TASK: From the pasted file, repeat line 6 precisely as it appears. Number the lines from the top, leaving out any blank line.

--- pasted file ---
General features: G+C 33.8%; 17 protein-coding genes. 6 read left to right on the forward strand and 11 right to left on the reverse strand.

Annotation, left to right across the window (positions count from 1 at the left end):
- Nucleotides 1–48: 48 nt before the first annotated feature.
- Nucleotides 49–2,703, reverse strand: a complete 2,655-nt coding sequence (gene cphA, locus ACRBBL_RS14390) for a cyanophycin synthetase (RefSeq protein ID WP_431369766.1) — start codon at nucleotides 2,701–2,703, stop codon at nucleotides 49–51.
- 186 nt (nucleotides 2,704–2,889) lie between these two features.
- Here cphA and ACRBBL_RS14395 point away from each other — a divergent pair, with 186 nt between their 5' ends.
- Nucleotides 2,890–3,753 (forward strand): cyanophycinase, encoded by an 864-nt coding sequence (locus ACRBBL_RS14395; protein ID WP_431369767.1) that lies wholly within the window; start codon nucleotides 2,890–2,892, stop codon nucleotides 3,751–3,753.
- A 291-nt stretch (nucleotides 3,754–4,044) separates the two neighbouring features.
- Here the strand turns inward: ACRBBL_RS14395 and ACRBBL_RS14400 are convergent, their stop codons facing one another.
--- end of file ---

- Here cphA and ACRBBL_RS14395 point away from each other — a divergent pair, with 186 nt between their 5' ends.